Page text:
Large carnivore specialist says human development still plays biggest role on cougar numbers

Cathy Armstrong, executive director of the Land Conservancy, Paul Nursey CEO of Destination Greater Victoria and Saanich Coun. Susan Brice helped to kick off the annual Greater Victoria Flower Count at Abkhazi Garden Monday. This year, the flower count is less about rubbing the region’s weather in the rest of Canada’ faces, and more about extending a bouquet of compassion and love. (Nina Grossman/News Staff)
2021 Greater Victoria Flower Count sows seeds of compassion

Friendly flower count competition runs from March 3 to 10

Robert Schram, here seen in January 2016, died Saturday, according to a friend. (Black Press Media file photo)
Sidney, Saanich Peninsula mourn the death of Mr. Beads

Bead artist Robert Schram was a familiar, well-loved figure in Sidney and beyond

Langley resident Carrie MacKay shared a video showing how stairs are a challenge after spending weeks in hospital battling COVID-19 (Special to Langley Advance Times)
VIDEO: Stairs a challenge for B.C. woman who chronicled COVID-19 battle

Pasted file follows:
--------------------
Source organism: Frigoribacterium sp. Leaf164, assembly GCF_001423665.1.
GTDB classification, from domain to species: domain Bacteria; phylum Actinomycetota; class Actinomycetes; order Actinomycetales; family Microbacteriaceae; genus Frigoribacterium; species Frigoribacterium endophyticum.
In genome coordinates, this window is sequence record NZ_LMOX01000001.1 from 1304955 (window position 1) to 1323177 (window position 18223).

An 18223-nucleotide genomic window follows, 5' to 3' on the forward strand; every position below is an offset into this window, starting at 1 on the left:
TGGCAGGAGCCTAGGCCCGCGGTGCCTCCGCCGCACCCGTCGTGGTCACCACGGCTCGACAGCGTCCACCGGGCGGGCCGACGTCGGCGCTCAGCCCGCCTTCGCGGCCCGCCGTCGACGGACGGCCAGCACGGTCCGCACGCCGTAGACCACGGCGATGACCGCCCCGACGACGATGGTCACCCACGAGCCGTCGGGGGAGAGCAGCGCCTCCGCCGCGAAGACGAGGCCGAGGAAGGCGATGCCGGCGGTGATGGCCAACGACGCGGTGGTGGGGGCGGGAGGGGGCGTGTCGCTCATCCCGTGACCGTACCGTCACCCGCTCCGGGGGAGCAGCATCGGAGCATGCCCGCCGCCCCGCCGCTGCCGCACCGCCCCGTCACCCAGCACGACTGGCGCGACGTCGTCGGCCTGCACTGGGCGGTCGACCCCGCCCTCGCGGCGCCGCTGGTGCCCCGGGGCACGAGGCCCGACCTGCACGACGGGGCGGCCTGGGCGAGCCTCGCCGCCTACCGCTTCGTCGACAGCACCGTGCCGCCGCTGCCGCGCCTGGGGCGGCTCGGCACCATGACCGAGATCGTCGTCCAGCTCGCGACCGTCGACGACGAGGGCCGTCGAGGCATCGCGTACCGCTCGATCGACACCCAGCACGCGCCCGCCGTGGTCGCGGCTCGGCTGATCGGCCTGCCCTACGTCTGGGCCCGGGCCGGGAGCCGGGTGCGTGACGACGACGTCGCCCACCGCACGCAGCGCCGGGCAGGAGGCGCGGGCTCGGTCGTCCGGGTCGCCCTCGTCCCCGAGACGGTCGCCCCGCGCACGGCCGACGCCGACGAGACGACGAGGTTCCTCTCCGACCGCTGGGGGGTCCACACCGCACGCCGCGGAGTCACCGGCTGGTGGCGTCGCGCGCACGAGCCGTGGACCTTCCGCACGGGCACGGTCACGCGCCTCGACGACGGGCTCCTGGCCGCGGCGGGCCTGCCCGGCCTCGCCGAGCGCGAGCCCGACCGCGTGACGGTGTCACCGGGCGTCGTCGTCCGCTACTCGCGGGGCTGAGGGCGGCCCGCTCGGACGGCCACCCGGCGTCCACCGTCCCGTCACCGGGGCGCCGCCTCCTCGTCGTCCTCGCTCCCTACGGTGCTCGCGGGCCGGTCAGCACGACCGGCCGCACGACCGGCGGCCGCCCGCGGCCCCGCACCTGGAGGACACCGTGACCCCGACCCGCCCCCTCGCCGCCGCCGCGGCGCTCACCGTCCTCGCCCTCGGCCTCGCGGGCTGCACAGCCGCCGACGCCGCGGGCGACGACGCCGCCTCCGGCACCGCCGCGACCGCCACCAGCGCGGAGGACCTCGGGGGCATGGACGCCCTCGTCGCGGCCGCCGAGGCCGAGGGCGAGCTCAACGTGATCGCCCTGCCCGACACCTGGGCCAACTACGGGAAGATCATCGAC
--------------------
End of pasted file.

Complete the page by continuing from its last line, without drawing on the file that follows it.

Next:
‘I can now walk for six (to) 10 minutes a day’

Provincial health officer Dr. Bonnie Henry updates B.C.’s coronavirus situation, May 8, 2020. (B.C. government photo)
B.C.’s weekend COVID-19 cases: 532 Saturday, 508 Sunday, 438 Monday

Fraser Health still has most, eight more coronavirus deaths

B.C. Attorney General David Eby speaks in the legislature, Dec. 7, 2020. Eby was given responsibility for housing after the October 2020 provincial election. (Hansard TV)
B.C. extends COVID-19 rent freeze again, to the end of 2021

‘Renoviction’ rules tightened, rent capped to inflation in 2022

Face mask hangs from a rear-view mirror. (Black Press image)
B.C. CDC unveils guide on how to carpool during the pandemic

Wearing masks, keeping windows open key to slowing the spread of COVID-19

Churches, including Langley’s Riverside Calvary Church, are challenging the regulations barring them from holding in-person worship services during COVID-19. (Langley Advance Times file)
Det. Sgt. Jim Callender. (Hamilton Police Service screenshot)
B.C. man dead, woman seriously injured after shooting in Hamilton, Ont.

The man was in the process of moving to the greater Toronto area, police say

Police have identified the vehicle involved in the Feb. 14 hit-and-run in Chemainus and are continuing to investigate. (Black Press Media files)
Police seize and identify suspect vehicle in hit-and-run

Investigation into death expected to be lengthy and involved

(Black Press file photo)
Child in critical condition, homicide investigators probe incident near Agassiz

The child was transported to hospital but is not expected to survive

Sewage plant in Lower Mainland, operated by Metro Vancouver. (Metro Vancouver screenshot)
‘Poop tracker’ launches as researchers test Lower Mainland sewage water for COVID-19

‘Studying the virus in wastewater allows researchers to look at an entire population…’

Most Read